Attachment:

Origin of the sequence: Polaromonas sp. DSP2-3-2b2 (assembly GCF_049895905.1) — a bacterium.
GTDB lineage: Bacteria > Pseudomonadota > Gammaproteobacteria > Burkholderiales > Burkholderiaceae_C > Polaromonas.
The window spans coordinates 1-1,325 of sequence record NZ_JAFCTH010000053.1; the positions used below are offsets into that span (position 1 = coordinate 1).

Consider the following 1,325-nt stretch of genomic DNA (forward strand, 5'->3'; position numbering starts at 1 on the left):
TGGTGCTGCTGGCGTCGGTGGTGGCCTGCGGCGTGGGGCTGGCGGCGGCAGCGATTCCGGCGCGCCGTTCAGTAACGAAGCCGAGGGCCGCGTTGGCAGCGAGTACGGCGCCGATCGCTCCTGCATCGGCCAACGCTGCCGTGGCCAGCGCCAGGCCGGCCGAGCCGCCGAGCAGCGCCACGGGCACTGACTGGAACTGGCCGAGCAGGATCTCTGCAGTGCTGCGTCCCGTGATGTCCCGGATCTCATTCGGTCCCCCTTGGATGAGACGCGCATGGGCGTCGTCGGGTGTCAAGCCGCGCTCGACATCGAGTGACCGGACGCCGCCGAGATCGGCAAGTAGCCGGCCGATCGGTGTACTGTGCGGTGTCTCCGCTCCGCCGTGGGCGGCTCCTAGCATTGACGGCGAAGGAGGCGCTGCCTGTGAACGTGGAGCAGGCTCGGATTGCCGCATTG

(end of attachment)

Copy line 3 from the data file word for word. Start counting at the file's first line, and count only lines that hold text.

The window spans coordinates 1-1,325 of sequence record NZ_JAFCTH010000053.1; the positions used below are offsets into that span (position 1 = coordinate 1).